At Harvard, Social Space Woes Have a Long Past

Part II in a Three Part Series

The most definitive administrative support that the student center movement received came from Dean of Students Archie C. Epps III and his 1998 proposal for the creation of an all-inclusive “College Hall.”

“The single site is a way of enhancing community at the College,” Epps told the Crimson in 1999.

Yet even at the time, Epps was an exception among administrators.


“The proposal for a student center is not getting the support from my colleagues that it needs,” he added.

As Epps and student leaders lobbied for a student center, administrators searched for decentralized solutions.


“[Top administrators] agreed with many of the needs we identified, but not necessarily that it needed to be a student center,” Cohen remembers of his meetings with the administration as part of the Student Center Working Group.

Student center advocates such as Camp, Cohen, and Epps have run into the reality of space at Harvard—it is limited and expensive.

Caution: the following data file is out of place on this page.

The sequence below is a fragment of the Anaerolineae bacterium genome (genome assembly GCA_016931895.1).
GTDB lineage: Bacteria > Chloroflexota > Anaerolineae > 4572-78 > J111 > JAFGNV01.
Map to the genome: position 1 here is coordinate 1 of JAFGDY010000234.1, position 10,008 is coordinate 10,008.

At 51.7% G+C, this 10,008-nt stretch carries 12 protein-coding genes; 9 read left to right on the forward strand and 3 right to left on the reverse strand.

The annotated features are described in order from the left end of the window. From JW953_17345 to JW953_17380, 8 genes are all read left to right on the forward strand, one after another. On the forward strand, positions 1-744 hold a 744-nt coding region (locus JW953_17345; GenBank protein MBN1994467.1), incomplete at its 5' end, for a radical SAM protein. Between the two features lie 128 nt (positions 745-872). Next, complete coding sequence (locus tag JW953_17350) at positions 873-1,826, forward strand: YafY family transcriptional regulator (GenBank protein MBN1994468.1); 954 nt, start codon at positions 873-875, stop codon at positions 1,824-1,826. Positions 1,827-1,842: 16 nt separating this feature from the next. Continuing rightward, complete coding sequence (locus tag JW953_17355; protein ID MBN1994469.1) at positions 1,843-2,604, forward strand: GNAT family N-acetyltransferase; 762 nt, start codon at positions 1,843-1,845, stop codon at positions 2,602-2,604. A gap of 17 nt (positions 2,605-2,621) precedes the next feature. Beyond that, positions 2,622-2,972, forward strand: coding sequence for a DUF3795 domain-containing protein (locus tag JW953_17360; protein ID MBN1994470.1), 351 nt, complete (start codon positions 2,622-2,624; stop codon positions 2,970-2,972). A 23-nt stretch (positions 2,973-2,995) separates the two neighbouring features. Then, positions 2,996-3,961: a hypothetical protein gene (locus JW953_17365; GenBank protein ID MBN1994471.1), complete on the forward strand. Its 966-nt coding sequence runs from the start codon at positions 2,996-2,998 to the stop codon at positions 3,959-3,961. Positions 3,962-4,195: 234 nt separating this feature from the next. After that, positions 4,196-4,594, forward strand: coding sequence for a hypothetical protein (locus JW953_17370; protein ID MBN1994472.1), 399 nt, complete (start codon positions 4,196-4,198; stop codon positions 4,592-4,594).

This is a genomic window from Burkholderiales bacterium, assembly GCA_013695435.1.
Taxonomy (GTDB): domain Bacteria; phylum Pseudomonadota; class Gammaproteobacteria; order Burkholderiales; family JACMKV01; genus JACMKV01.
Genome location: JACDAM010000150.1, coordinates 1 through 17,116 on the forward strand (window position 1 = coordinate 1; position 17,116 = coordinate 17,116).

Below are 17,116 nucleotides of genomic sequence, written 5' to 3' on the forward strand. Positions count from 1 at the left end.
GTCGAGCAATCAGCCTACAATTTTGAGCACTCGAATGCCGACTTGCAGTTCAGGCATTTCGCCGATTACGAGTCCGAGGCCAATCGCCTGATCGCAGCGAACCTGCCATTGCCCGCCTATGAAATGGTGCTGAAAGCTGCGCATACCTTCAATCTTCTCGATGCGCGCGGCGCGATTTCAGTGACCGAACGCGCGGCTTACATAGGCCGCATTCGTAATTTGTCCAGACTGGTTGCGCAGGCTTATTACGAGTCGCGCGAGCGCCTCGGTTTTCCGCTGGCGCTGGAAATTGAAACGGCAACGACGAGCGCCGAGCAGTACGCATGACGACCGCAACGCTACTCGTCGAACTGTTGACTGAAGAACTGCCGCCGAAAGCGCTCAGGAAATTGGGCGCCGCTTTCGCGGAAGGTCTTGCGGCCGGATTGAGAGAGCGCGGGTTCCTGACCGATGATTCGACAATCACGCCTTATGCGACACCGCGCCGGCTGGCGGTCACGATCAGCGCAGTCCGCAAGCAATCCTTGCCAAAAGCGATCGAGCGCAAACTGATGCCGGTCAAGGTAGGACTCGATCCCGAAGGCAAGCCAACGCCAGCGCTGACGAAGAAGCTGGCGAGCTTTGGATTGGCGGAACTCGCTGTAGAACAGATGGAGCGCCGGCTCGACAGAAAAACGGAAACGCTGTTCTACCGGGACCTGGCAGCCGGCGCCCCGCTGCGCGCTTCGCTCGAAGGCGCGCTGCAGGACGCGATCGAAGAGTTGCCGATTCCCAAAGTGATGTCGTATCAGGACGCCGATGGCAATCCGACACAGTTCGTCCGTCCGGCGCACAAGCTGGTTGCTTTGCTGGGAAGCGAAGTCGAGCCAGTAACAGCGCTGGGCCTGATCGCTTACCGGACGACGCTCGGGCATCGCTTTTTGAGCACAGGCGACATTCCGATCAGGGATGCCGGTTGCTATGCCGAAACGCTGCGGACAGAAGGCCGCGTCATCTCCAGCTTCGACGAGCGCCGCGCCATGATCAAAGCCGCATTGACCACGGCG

“Space is our one irreplaceable resource,” Lewis, while serving as dean of Harvard College, wrote in a 1999 memorandum to then-Faculty of Arts and Sciences Dean Jeremy R. Knowles. “Once land is gone, it is gone forever.”

Under Gross’s tenure from 2003 to 2007, the College attempted to create informal meeting areas and places to socialize within existing spaces, opening the Lamont Café and the Queen’s Head Pub.

Perhaps most controversially, Gross oversaw the renovation of Hilles Library in the Quad to create the Student Organizations Center at Hilles.


While the past century has seen repeated calls from undergraduates for a student center, for the first time, support from the President’s office could make it a reality.

In September during an interview with Charlie Gibson in Sanders Theatre, University President Drew G. Faust publicly entertained the idea of transforming the lower floors of the Holyoke Center into a student center.

Then, in a recent interview with The Crimson, she said that the University’s upcoming capital campaign will likely raise the funds necessary for its construction, if the University decides to go ahead with the construction of a student center in the Holyoke Center.

But students say that even if Faust commits University resources to creating a full-scale student center, it will take years to finish the space, leaving many current undergraduates echoing the complaints of students 100 years ago.

—Staff writer Julie M. Zauzmer contributed to the reporting of this article.

—Staff writer Stephanie B. Garlock can be reached at


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